Global financial regulators are continuing to ramp up pressure on banks to dial down risk in the wake of the GFC.
The regulators, and their political masters, recognise that if they are going to offer support to banks, then the quid pro quo is the banks need to knuckle down, take less risk and where they are taking on risk understand it, measure, manage and report it better.
It’s why APRA and the RBA are using macroprudential in the home loan market at the moment and also why APRA has introduced its all-encompassing APS 220 risk management framework, which has increased the level of expectations about the type of risk management capability all Australian ADIs, superannuation funds and life insurers must have.
New reforms continue and the latest missive from the Basel Committee on Banking Supervision looks at “revisions to the standardised approach for credit risk,” and could shake the very foundations of Australian finance if it is taken up by APRA in the proposed form.
The document is applicable to all banks who use the “standardised” approach to measure capital reserve requirements. That’s every Australian bank, credit union and building society, apart from the majors and Macquarie.
The BCBS says that the new standard is aimed at “reducing reliance on external credit ratings; increasing risk sensitivity; reducing national discretion; strengthening the link between the standardised approach and the internal ratings-based (IRB) approach; and enhancing comparability of capital requirements across banks.”
It’s a long document, but two things stick out that are worryingly relevant for Australia’s non-major financial sector.
The first departure from Australia’s current approach is that ADIs on the standardised model of credit risk currently have a 35% risk weighting on residential mortgages.
The BCBS plan has risk weights between “25% to 100% on the basis of two risk drivers: loan-to-value and debt-service coverage ratios.”
Already, some ADIs have told Business Insider privately that they would struggle to provide the debt service ratio on older loans, implying they need to increase the risk weight to 100%.
That is a lot of extra capital that needs to be put aside and while Australia’s smaller ADIs are capital rich, it is a major change.
The second major change the BCBS wants to institute has to do with residential properties purchased for investment, to be rented by others.
What the BCBS calls “income producing real estate” is what Australians think of as investment properties which are negatively geared.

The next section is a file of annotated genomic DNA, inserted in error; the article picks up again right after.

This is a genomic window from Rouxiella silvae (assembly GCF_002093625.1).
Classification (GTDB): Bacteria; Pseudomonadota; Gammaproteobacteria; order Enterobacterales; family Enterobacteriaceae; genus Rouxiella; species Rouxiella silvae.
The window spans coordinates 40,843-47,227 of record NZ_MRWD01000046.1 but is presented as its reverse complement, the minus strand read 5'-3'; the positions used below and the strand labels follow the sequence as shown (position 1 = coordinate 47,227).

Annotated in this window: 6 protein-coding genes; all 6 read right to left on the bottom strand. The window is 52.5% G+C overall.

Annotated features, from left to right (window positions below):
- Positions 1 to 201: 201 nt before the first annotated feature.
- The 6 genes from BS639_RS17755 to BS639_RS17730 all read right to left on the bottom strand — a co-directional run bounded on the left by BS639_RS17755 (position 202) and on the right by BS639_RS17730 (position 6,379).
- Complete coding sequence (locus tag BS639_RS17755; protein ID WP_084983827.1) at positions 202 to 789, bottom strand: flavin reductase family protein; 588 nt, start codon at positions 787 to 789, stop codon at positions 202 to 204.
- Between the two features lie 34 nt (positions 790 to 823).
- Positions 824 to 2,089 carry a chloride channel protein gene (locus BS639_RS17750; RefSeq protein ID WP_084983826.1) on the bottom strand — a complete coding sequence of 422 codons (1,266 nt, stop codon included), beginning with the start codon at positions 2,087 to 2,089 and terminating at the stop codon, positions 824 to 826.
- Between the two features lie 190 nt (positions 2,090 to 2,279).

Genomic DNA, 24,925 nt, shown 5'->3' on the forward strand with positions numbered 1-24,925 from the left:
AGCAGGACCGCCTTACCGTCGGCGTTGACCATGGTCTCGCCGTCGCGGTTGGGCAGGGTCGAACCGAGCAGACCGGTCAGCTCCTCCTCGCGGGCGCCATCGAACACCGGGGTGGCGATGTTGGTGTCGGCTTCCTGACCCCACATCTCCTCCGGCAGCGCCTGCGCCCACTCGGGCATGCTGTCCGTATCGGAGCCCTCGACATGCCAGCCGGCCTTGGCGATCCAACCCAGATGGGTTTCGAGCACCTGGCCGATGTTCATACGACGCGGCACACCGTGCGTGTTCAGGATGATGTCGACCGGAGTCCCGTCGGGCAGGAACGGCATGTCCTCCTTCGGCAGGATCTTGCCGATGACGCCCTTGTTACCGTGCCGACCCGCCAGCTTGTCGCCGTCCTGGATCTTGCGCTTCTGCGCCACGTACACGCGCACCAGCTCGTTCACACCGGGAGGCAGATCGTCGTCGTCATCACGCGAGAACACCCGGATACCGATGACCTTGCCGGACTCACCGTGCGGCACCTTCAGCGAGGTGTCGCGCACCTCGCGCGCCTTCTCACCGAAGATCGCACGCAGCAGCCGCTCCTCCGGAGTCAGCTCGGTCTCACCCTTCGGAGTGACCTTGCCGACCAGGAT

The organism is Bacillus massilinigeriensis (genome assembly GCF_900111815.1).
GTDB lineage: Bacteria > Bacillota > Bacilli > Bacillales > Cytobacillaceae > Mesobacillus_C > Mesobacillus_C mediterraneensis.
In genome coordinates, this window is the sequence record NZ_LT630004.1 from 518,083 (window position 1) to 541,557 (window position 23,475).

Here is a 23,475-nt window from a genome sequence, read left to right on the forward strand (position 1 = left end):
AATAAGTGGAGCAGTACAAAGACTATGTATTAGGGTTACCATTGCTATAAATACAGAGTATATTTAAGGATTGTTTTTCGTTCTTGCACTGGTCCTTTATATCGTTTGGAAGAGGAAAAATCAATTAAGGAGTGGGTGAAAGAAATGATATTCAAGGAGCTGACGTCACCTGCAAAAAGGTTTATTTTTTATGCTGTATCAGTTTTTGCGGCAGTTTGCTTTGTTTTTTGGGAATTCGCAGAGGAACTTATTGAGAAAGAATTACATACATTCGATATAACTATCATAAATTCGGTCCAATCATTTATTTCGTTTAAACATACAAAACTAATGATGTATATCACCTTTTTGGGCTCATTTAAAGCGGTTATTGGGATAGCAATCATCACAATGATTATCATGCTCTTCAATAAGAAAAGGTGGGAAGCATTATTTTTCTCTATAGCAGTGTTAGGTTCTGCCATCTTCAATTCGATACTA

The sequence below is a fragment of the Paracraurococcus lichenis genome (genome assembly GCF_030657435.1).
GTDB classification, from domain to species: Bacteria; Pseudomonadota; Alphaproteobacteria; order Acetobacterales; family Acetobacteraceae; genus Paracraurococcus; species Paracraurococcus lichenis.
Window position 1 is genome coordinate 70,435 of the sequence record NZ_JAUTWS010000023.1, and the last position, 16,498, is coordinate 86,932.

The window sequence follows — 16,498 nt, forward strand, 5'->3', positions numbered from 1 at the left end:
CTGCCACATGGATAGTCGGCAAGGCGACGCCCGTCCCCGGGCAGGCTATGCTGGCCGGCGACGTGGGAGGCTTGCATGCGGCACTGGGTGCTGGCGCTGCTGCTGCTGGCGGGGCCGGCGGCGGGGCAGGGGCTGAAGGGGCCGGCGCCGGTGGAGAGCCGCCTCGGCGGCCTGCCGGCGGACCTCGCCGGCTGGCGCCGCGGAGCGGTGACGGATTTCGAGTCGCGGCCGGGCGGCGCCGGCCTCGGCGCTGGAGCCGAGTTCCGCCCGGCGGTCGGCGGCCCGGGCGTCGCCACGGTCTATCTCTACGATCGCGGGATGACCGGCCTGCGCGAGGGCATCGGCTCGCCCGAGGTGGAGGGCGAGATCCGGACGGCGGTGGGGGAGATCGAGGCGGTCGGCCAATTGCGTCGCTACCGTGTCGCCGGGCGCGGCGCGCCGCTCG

In Australia under the negative gearing regime the borrowers non-interest related income is generally not sufficient to cover the loan servicing requirements without reference to the rental income of the property, plus any tax deductions.
In this way it is more a commercial transaction rather than a personal transaction and this aspect is what the BCBS is now wanting regulators and banks to recognise.
The proposed standard says that when a bank works out the debt service coverage ratios, and specifically the income component then “total income must be net of taxes and prudently calculated, including a conservative assessment of the borrower’s stable income and without providing any recognition to rental income derived from the property collateral.”
Read that again – it’s a potential death knell for negative gearing if APRA adopts it.
The political ramifications of such a change cannot be underestimated with negative gearing remaining a political sacred cow in Australia on both sides of politics. It would be a brave government to do away with it – despite strong views that it should go, but if negative gearing came under attack from global banking regulators then at least the government would have someone to blame (while enjoying a considerable boost to the budget bottom line from the $14 billion in tax losses currently claimed).
The standard is not clear on whether a lender can give value to other rental income from other properties for those who hold multiple properties, but what’s clear is that if the borrower cannot service the investment property loan out of “a conservative assessment of the borrower’s stable income,” the risk weighting will head higher.
Australia’s responsible lending regulations would also kick in if this is adopted.
This is one of a limited number of jurisdictions in the world that has a negative gearing regime and its clear the BCBS has it in its sights.
The BCBS is seeking feedback from affected institutions and stakeholders by March 27. They can expect an avalanche from Australia.
Here’s a link to the BCBS document.